Still on the topic of optimizations, it's worth pointing out that Google won't be approaching this rather complex issue on its own, isntead, it's enlisting the help of manufacturers and developers both. To do so, Google has introduced a number of tools that will help the next gen of devices take advantage of optimizations such as zRAM swapping, kernel samepage merging and the ability to tune the cache of the Dalvik JIT code. Other tools include a new API that will allow developers to make their apps really flexible, by letting them tweak or completely disable high memory features, depending on the specific device, and it's relative memory. Additionally, devs will be able to take advantage of the new procstats and meminfo tools, along with a more widely supported RenderScript Compute (GPU accelaration), which has also seen some performance gains with Android 4.4 KitKat. According to the head Android engineer, Hiroshi Lockheimer, Google's OEM partners have already gotten a heads-up about the changes:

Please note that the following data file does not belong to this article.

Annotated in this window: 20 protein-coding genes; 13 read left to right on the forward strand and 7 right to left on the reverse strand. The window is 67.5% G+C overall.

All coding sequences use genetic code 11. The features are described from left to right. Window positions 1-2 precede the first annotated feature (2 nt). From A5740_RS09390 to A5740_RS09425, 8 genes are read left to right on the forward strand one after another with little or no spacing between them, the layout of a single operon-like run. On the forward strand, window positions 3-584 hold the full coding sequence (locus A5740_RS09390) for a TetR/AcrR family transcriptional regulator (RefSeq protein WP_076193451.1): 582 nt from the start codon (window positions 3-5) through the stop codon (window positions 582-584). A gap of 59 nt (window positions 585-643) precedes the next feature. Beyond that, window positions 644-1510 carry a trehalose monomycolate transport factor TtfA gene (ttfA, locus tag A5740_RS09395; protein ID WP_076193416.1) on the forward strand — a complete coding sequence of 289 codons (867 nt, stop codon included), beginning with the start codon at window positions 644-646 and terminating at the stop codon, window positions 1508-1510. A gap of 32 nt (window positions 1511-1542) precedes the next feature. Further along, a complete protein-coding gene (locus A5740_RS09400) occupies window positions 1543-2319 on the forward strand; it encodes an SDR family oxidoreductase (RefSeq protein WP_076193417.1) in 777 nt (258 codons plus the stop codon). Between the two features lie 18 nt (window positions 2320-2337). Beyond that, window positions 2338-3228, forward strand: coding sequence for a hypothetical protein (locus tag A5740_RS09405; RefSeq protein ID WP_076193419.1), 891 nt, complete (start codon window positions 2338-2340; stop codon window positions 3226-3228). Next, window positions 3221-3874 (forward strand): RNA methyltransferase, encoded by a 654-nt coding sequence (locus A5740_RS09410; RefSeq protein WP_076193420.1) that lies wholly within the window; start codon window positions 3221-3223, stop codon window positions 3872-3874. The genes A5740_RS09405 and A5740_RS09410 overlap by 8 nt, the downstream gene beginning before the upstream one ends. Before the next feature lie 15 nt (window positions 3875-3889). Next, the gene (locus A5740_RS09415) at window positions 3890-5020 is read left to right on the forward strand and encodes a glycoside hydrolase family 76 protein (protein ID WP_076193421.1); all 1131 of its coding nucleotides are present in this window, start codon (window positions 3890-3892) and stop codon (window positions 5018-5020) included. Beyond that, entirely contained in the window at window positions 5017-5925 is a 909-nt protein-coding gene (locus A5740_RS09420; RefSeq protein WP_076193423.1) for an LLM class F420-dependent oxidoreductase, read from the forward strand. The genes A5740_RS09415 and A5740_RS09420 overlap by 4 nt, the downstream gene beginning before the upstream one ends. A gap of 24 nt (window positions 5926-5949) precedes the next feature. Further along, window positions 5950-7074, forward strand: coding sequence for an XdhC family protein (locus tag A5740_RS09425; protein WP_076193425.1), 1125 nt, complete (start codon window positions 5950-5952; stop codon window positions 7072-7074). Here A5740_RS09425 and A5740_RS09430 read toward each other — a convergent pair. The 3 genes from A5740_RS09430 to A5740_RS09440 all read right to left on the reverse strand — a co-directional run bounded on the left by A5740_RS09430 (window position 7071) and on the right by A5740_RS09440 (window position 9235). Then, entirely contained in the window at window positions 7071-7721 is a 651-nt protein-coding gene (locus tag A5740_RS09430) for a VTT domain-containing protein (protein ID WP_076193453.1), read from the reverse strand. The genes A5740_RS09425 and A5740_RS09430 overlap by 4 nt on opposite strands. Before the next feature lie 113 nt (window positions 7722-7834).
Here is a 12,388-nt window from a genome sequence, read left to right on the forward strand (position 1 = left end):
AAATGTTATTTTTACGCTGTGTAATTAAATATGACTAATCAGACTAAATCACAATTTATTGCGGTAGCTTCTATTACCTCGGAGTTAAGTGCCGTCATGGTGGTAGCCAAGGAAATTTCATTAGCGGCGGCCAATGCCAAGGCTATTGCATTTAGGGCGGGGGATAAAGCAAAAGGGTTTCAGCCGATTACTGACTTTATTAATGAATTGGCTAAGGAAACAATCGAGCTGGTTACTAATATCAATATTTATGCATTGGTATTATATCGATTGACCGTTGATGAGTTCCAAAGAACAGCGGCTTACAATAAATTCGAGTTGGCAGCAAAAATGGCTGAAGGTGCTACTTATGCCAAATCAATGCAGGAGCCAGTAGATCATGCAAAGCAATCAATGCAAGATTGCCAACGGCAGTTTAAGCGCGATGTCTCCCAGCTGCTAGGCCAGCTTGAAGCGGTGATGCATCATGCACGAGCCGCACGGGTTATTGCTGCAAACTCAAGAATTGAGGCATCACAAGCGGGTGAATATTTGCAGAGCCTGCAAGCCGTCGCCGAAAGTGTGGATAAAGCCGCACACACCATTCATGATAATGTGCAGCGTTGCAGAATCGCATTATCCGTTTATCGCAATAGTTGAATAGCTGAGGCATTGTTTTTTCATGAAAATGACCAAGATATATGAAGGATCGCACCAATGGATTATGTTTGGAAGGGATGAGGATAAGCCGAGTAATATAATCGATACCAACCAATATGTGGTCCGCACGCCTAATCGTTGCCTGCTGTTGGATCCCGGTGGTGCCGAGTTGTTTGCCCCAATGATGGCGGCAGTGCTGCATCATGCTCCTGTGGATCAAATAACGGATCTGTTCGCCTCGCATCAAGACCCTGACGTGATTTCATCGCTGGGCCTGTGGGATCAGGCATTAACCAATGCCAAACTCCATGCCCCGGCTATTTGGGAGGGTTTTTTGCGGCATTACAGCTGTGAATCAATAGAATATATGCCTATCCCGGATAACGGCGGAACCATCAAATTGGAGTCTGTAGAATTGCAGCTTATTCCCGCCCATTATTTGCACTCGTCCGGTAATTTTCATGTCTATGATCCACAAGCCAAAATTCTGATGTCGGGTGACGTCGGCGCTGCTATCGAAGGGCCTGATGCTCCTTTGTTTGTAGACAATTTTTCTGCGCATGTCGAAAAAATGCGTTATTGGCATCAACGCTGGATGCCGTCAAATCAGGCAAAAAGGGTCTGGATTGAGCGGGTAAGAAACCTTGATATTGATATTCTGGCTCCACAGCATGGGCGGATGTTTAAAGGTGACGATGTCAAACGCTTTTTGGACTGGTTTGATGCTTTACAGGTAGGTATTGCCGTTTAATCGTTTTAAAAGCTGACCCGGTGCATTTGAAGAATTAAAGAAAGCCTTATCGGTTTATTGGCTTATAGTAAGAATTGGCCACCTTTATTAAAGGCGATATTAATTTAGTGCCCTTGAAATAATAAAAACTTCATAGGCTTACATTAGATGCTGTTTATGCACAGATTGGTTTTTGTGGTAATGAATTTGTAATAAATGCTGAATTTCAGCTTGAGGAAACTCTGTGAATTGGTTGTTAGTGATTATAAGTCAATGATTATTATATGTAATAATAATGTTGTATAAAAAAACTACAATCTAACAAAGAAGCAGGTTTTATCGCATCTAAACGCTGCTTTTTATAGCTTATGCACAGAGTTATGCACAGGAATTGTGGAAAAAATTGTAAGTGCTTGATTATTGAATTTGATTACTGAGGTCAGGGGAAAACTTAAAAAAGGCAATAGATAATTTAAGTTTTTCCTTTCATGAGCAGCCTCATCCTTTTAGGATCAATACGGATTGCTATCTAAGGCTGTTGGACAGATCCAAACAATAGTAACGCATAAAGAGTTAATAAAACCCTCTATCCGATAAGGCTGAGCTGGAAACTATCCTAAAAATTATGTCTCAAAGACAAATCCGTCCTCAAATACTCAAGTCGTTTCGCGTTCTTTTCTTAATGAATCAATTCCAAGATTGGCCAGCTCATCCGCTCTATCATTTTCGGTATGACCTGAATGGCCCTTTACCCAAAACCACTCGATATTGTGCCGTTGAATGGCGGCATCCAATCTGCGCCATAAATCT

This means that...

KitKat may very well put an end to the Gingerbread menace


Having passed the 1 billion users milestone, Google is now obviously gearing for “the next 1 billion users”, or so a Google blogpost by Pichai would lead us to believe. Seeing as the high-end is becoming increasingly saturated, and Google is already accounting for giant piece of it, it's only natural that the company focuses its engineering efforts on solving a long-standing problem: most entry-level devices can't properly run anything past Android 2.3 Gingerbread, a 3-year old OS. That's a pretty significant problem for Google, developers and OEMs all, with the former two looking to extend the reach of their latest services, and the latter simply trying to build more compelling products. According to Google's latest numbers, a little over 26% of all Android devices are still stuck on Gingerbread. That's over a quarter of a billion. Yikes!